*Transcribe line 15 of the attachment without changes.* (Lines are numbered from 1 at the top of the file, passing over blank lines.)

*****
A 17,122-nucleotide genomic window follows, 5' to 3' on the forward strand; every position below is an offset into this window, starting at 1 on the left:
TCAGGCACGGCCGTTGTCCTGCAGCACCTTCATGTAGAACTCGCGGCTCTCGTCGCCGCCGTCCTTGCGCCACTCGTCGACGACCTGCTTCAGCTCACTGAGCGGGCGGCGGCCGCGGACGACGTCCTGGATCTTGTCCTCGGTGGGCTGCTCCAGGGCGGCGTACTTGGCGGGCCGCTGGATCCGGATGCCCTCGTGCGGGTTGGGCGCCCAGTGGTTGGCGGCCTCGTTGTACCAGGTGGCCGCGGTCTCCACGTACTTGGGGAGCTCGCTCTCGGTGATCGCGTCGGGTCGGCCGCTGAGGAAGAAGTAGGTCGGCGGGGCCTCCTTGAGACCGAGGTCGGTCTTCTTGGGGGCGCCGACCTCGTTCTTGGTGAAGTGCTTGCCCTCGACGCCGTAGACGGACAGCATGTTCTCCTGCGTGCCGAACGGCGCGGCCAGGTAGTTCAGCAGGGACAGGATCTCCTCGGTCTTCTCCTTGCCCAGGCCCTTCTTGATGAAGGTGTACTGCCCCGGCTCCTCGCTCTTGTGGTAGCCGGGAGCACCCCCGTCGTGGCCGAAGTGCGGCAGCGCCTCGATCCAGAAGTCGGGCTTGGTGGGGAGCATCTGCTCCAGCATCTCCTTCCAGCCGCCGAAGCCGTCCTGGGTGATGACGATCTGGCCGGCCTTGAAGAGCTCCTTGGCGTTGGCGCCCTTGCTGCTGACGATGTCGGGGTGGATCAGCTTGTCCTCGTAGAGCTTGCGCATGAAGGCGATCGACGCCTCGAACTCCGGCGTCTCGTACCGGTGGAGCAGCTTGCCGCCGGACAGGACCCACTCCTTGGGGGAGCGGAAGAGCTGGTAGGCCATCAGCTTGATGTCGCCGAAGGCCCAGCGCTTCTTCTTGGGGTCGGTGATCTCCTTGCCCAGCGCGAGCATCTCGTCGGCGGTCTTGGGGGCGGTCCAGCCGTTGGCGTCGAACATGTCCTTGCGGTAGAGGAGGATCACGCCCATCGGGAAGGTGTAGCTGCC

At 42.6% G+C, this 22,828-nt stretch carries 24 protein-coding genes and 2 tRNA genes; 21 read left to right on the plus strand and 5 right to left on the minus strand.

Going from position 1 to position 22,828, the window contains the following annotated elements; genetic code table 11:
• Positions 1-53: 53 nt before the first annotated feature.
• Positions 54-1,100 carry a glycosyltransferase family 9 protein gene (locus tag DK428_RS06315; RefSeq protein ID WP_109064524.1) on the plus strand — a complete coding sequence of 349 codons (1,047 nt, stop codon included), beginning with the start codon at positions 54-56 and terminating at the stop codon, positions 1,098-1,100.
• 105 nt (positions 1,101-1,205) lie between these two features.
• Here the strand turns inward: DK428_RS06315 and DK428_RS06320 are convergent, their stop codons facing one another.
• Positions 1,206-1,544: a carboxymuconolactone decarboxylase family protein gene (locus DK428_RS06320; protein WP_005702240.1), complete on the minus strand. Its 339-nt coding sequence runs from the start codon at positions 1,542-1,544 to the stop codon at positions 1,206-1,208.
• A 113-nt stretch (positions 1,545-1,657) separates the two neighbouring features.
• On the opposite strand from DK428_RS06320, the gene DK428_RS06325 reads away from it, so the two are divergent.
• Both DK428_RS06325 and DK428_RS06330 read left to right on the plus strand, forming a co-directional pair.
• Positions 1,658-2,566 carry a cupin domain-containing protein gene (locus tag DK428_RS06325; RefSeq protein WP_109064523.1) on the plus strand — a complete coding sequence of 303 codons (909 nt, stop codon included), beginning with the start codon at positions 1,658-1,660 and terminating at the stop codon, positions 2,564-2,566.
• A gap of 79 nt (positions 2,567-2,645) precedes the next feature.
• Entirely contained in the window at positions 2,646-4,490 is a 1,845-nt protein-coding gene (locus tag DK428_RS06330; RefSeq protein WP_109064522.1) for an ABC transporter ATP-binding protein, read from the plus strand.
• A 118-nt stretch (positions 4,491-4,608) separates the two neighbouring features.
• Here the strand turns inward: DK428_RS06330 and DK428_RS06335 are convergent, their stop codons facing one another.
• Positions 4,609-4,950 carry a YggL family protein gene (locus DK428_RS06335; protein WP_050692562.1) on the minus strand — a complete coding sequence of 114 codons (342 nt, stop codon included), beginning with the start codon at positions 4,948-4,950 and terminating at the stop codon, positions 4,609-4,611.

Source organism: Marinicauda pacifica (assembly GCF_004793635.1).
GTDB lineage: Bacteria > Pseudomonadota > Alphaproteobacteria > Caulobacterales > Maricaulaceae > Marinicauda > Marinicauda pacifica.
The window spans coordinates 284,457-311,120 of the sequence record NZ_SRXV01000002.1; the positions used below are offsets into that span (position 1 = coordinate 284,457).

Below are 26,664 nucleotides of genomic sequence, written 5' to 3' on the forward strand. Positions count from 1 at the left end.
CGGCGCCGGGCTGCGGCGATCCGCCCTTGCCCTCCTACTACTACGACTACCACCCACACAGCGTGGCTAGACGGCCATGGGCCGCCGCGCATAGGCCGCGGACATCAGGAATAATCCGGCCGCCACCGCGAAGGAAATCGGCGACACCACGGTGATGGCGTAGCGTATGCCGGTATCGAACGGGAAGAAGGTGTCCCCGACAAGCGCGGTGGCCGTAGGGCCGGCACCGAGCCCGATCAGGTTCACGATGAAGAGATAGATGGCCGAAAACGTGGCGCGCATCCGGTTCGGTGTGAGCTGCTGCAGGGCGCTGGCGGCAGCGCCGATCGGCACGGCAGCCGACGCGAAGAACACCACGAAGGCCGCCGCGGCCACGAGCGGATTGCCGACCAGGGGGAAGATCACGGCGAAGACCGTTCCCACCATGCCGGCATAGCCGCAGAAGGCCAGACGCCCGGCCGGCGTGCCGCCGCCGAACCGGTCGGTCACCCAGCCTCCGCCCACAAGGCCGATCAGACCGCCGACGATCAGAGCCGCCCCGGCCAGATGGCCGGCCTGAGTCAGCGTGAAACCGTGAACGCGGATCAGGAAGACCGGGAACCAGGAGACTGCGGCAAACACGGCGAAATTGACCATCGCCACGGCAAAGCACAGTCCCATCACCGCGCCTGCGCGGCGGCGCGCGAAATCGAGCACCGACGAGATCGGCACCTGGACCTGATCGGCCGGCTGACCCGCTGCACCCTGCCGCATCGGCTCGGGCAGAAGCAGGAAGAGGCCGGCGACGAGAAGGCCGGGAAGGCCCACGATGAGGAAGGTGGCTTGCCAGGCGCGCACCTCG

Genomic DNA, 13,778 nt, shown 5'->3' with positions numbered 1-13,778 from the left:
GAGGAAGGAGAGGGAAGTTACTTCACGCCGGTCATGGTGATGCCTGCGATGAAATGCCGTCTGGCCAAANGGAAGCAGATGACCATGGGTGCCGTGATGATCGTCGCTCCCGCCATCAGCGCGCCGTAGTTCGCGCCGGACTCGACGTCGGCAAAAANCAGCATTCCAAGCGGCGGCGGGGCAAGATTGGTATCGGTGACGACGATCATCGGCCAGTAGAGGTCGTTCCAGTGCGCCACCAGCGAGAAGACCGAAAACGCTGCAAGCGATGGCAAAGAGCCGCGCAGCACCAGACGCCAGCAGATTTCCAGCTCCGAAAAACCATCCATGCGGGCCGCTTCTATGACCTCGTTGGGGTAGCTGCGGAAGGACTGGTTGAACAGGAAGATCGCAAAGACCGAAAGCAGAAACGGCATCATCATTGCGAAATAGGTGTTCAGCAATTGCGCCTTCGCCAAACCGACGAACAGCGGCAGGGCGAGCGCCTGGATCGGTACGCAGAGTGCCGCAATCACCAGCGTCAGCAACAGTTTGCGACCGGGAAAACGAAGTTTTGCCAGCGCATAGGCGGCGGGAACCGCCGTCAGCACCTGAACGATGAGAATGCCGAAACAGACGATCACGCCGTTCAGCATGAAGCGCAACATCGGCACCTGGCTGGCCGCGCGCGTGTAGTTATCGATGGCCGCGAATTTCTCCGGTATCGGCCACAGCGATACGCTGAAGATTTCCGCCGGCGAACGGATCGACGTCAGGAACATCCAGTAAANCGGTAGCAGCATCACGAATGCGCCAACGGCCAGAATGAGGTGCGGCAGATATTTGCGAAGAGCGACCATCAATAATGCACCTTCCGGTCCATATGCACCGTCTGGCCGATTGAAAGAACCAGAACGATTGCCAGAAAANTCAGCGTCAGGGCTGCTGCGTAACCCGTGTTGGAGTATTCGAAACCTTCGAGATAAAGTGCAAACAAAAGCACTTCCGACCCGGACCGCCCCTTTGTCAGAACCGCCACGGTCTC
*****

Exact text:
• Entirely contained in the window at positions 2,646-4,490 is a 1,845-nt protein-coding gene (locus tag DK428_RS06330; RefSeq protein WP_109064522.1) for an ABC transporter ATP-binding protein, read from the plus strand.